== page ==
a type of white blood cell that is chiefly responsible for the immune response; found mostly in the lymphatic system


B Cells

a type of lymphocyte that matures in the bone marrow and later produces antibodies; responsible for humoral immunity


T cells

a type of lymphocyte that matures in the thymus and is responsible for cell-mediated immunity; also involved in humoral immunity


Humoral Immunity

the type of specific immunity brought about by anti-body producing B cells; fights bacteria and viruses in body fluids
- Antibodies carries in lymph/blood to site of infection
- Can be passively transferred by injecting blood plasma


Cell Mediated Immunity

the type of specific immunity brought about by T-Cells; fights body cells infected with pathogens
- Cannot be transferred passively with plasma but with actual T cells from an immune individual
- T cells work against bacteria, virus, fungi, protozoans
- Work indirectly by promoting phagocytosis by other WBC and by stimulating B cells to produce antibodies


Antigen Receptors

protein molecules produced when certain genes are turned on that are capable of binding one specific type of antigen


Antigen Determinants

A region on the surface of an antigen molecule to which an antibody binds
- Recognized by complementary shapes w/ antigen-bind site
- Antigen has different several determinants → different antibodies can bind to same antigen


Clonal Selection

the production of a lineage of genetically identical cells that recognize and attack the specific antigen that stimulated their proliferation. The mechanism that underlies the immune system’s specificity and memory of antigens.


Primary Immune Response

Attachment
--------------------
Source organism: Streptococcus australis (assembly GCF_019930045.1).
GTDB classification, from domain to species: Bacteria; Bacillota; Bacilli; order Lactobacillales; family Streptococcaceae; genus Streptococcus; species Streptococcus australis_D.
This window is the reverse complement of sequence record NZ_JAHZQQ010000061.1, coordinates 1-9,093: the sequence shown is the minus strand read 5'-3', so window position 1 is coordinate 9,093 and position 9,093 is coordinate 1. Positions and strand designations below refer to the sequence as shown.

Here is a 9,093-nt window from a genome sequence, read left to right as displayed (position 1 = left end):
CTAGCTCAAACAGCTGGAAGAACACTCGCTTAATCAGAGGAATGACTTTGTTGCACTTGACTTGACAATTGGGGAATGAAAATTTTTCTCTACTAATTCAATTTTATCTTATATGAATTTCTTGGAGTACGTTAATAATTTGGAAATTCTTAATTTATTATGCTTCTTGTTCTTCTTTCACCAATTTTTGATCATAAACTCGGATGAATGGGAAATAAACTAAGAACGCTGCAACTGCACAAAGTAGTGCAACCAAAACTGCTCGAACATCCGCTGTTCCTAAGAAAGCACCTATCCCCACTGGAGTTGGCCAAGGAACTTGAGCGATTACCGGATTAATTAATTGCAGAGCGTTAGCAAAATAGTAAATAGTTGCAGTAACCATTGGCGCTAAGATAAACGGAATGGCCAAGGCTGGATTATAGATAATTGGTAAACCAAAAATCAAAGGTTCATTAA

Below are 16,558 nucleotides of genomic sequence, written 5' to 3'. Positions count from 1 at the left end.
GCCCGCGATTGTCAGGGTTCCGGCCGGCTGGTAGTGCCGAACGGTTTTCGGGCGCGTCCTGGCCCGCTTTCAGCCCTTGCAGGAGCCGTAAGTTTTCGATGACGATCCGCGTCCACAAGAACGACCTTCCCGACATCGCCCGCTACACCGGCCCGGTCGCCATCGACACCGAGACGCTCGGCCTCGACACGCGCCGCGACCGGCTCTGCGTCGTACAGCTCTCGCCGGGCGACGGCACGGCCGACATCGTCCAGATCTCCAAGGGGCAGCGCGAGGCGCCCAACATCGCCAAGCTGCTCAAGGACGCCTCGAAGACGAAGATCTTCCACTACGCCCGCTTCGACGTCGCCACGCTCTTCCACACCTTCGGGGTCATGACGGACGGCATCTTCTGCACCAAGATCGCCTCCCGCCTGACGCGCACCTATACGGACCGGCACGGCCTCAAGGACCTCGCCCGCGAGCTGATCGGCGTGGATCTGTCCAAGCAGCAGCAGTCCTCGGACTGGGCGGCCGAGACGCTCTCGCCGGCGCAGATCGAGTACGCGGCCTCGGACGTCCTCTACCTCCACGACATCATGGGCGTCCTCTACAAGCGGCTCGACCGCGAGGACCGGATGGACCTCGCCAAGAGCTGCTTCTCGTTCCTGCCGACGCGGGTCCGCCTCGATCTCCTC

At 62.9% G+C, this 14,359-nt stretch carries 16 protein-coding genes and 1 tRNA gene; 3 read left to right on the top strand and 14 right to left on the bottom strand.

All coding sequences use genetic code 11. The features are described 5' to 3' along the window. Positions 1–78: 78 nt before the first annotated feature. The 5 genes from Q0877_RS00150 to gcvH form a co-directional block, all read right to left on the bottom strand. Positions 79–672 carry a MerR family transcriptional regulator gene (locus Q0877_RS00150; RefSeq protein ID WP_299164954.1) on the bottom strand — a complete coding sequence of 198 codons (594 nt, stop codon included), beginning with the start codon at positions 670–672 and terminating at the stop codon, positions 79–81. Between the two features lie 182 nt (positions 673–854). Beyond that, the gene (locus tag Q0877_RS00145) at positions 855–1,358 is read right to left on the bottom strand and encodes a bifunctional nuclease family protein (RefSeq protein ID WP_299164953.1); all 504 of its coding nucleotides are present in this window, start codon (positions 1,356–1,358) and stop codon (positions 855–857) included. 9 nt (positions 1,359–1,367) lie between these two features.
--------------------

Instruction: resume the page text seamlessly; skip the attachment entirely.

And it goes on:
occurs when lymphocytes are first exposed to an antigen and form a clone of effector cells
- Antibodies start to show up in blood


Secondary Immune Response

A second exposure to the same antigen elicits a faster and stronger response
- Lasts longer than primary immune response


Memory Cells

one of a clone of long-lived lymphocytes formed during the primary immune response; remains in a lymph node until activated by exposure to the same antigen that triggered its formation. When activated, a memory cell forms a large clone that mounts the secondary immune response.
- Survive for decades, remain in lymph nodes


Plasma cells

an antibody secreting B cell


Antigen-binding site

a region of the molecule responsible for the antibody’s recognition-and-binding function


Monoclonal Antibodies

an antibody secreted by a clone of cells and, consequently, specific for the one antigen that triggered the development of the clone
- Descendants of a single cell → identical antibody
- Harvested from cell cultures (not animals)


Cytotoxic T cells

a type of lymphocyte that attacks body cells infected with pathogens


Helper T cells

a type of lymphocyte that helps activate other types of T cells and may help stimulate B cells to produce antibodies


Antigen-Presenting Cells

one of a family of WBC that ingests a foreign substance or a microbe and attaches antigenic portions of the ingested material to its own surface, thereby displaying the antigens to a helper T cell


Self protein

a protein on the surface of an antigen-presenting cell that can hold a foreign antigen and display it to helper T cells. Each individual has a unique set of self proteins that serve as molecular markers for the body. Lymphocytes do not attack self proteins unless the proteins are displaying foreign antigens; therefore, self proteins mark normal body cells as off-limits to the immune system.